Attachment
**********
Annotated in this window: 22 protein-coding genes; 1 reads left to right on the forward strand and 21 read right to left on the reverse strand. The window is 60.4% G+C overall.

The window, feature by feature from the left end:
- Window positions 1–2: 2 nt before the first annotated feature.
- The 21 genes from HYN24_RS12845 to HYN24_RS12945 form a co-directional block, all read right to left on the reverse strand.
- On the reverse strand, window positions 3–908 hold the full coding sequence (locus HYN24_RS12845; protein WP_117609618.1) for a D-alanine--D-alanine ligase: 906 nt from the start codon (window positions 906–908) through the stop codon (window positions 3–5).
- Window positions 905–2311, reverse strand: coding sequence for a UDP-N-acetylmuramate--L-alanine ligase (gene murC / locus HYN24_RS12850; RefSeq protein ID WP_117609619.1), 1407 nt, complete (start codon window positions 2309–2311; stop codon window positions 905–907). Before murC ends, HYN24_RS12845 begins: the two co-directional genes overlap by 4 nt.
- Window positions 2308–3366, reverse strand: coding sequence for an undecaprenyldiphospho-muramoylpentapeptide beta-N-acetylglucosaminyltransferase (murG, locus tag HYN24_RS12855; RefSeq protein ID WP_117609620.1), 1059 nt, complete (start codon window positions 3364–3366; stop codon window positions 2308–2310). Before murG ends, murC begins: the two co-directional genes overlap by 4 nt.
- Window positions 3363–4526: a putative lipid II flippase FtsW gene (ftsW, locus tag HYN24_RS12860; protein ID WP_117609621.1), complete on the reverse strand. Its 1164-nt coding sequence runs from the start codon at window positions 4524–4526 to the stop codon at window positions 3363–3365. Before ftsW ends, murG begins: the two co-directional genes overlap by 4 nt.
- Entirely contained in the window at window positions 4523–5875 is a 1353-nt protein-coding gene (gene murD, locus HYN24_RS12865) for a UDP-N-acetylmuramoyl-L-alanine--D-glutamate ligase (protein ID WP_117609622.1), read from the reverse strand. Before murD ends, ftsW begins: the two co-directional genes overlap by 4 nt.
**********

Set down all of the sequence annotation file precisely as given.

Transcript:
Annotated in this window: 22 protein-coding genes; 1 reads left to right on the forward strand and 21 read right to left on the reverse strand. The window is 60.4% G+C overall.

The window, feature by feature from the left end:
- Window positions 1–2: 2 nt before the first annotated feature.
- The 21 genes from HYN24_RS12845 to HYN24_RS12945 form a co-directional block, all read right to left on the reverse strand.
- On the reverse strand, window positions 3–908 hold the full coding sequence (locus HYN24_RS12845; protein WP_117609618.1) for a D-alanine--D-alanine ligase: 906 nt from the start codon (window positions 906–908) through the stop codon (window positions 3–5).
- Window positions 905–2311, reverse strand: coding sequence for a UDP-N-acetylmuramate--L-alanine ligase (gene murC / locus HYN24_RS12850; RefSeq protein ID WP_117609619.1), 1407 nt, complete (start codon window positions 2309–2311; stop codon window positions 905–907). Before murC ends, HYN24_RS12845 begins: the two co-directional genes overlap by 4 nt.
- Window positions 2308–3366, reverse strand: coding sequence for an undecaprenyldiphospho-muramoylpentapeptide beta-N-acetylglucosaminyltransferase (murG, locus tag HYN24_RS12855; RefSeq protein ID WP_117609620.1), 1059 nt, complete (start codon window positions 3364–3366; stop codon window positions 2308–2310). Before murG ends, murC begins: the two co-directional genes overlap by 4 nt.
- Window positions 3363–4526: a putative lipid II flippase FtsW gene (ftsW, locus tag HYN24_RS12860; protein ID WP_117609621.1), complete on the reverse strand. Its 1164-nt coding sequence runs from the start codon at window positions 4524–4526 to the stop codon at window positions 3363–3365. Before ftsW ends, murG begins: the two co-directional genes overlap by 4 nt.
- Entirely contained in the window at window positions 4523–5875 is a 1353-nt protein-coding gene (gene murD, locus HYN24_RS12865) for a UDP-N-acetylmuramoyl-L-alanine--D-glutamate ligase (protein ID WP_117609622.1), read from the reverse strand. Before murD ends, ftsW begins: the two co-directional genes overlap by 4 nt.